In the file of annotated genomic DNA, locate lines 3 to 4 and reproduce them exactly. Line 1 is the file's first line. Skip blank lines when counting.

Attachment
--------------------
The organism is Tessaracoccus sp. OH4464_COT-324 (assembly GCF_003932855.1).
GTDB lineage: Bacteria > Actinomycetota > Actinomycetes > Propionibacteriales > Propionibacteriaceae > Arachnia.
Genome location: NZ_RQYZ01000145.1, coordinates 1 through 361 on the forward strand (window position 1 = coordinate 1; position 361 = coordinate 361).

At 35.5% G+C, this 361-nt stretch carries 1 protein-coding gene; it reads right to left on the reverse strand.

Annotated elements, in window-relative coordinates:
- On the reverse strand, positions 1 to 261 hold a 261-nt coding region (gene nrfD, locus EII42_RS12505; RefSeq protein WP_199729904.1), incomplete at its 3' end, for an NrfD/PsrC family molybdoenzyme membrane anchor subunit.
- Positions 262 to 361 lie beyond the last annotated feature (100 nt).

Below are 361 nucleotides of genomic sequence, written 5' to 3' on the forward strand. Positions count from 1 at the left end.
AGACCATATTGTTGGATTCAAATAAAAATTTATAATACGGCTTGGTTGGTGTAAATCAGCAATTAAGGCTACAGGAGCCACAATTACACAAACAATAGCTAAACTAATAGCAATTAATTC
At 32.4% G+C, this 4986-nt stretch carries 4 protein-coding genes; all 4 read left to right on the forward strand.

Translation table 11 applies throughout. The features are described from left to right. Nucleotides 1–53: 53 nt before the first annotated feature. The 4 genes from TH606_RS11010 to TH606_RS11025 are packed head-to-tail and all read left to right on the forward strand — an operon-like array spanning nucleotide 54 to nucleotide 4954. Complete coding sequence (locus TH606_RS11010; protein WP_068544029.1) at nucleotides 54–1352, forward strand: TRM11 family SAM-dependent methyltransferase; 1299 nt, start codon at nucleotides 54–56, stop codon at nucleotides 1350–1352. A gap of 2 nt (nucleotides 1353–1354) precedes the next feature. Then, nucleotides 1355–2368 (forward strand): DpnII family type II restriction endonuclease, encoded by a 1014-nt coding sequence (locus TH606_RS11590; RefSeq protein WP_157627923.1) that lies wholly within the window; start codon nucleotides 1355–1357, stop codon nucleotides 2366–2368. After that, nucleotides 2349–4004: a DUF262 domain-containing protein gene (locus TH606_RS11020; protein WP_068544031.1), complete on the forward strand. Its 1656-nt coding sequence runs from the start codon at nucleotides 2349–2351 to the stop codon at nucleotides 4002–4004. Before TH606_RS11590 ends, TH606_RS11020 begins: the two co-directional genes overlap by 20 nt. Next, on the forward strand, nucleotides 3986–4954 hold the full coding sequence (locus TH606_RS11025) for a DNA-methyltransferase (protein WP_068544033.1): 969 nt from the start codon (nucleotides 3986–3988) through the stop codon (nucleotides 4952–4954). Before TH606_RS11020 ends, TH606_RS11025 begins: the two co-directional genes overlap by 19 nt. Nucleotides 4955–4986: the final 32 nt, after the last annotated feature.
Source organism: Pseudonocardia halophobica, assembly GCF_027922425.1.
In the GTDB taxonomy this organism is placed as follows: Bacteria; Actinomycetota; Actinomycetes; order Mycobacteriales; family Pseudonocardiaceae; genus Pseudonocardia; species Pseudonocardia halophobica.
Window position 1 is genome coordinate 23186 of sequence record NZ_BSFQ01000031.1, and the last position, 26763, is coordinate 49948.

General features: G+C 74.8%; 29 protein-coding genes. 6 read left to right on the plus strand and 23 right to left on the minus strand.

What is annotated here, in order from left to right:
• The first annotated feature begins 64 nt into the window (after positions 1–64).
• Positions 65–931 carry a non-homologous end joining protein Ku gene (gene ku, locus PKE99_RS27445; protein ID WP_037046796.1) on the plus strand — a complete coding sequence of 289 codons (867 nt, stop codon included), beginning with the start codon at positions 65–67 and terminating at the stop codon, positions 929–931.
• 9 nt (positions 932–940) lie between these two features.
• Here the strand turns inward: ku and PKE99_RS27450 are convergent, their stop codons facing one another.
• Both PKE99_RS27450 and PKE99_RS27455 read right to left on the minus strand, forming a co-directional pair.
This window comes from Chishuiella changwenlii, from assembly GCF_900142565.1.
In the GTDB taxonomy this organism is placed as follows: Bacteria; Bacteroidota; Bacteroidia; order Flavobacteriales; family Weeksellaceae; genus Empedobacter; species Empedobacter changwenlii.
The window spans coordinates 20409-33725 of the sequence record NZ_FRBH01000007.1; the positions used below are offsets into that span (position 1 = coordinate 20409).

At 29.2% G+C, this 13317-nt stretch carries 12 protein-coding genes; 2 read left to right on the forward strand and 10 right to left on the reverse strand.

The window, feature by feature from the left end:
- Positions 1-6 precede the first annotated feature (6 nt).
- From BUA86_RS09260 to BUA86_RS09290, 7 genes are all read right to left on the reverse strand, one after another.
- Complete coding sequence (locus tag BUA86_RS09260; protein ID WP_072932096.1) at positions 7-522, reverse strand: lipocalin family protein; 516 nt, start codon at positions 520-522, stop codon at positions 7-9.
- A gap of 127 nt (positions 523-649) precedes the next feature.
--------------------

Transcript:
Genome location: NZ_RQYZ01000145.1, coordinates 1 through 361 on the forward strand (window position 1 = coordinate 1; position 361 = coordinate 361).

At 35.5% G+C, this 361-nt stretch carries 1 protein-coding gene; it reads right to left on the reverse strand.